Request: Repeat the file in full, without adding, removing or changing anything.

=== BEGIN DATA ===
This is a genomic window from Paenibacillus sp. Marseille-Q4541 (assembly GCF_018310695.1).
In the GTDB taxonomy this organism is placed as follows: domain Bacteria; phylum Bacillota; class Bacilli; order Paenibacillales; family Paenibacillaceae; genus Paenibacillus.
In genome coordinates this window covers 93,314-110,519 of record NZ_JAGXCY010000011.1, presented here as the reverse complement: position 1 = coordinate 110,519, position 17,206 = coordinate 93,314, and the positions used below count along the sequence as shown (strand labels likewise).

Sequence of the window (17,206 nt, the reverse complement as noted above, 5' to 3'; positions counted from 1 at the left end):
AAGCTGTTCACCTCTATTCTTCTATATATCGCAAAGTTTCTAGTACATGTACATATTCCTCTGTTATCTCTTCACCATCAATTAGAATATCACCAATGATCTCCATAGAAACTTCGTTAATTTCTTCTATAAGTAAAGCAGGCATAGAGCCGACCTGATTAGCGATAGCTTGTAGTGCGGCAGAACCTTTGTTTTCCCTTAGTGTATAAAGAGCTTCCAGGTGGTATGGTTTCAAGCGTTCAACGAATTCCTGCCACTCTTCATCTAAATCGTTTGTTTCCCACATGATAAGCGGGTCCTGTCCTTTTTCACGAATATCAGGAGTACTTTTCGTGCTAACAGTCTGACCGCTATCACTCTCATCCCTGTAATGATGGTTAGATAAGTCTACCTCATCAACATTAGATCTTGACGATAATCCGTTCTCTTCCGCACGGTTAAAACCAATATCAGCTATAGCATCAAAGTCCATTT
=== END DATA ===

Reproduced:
This is a genomic window from Paenibacillus sp. Marseille-Q4541 (assembly GCF_018310695.1).
In the GTDB taxonomy this organism is placed as follows: domain Bacteria; phylum Bacillota; class Bacilli; order Paenibacillales; family Paenibacillaceae; genus Paenibacillus.
In genome coordinates this window covers 93,314-110,519 of record NZ_JAGXCY010000011.1, presented here as the reverse complement: position 1 = coordinate 110,519, position 17,206 = coordinate 93,314, and the positions used below count along the sequence as shown (strand labels likewise).

Sequence of the window (17,206 nt, the reverse complement as noted above, 5' to 3'; positions counted from 1 at the left end):
AAGCTGTTCACCTCTATTCTTCTATATATCGCAAAGTTTCTAGTACATGTACATATTCCTCTGTTATCTCTTCACCATCAATTAGAATATCACCAATGATCTCCATAGAAACTTCGTTAATTTCTTCTATAAGTAAAGCAGGCATAGAGCCGACCTGATTAGCGATAGCTTGTAGTGCGGCAGAACCTTTGTTTTCCCTTAGTGTATAAAGAGCTTCCAGGTGGTATGGTTTCAAGCGTTCAACGAATTCCTGCCACTCTTCATCTAAATCGTTTGTTTCCCACATGATAAGCGGGTCCTGTCCTTTTTCACGAATATCAGGAGTACTTTTCGTGCTAACAGTCTGACCGCTATCACTCTCATCCCTGTAATGATGGTTAGATAAGTCTACCTCATCAACATTAGATCTTGACGATAATCCGTTCTCTTCCGCACGGTTAAAACCAATATCAGCTATAGCATCAAAGTCCATTT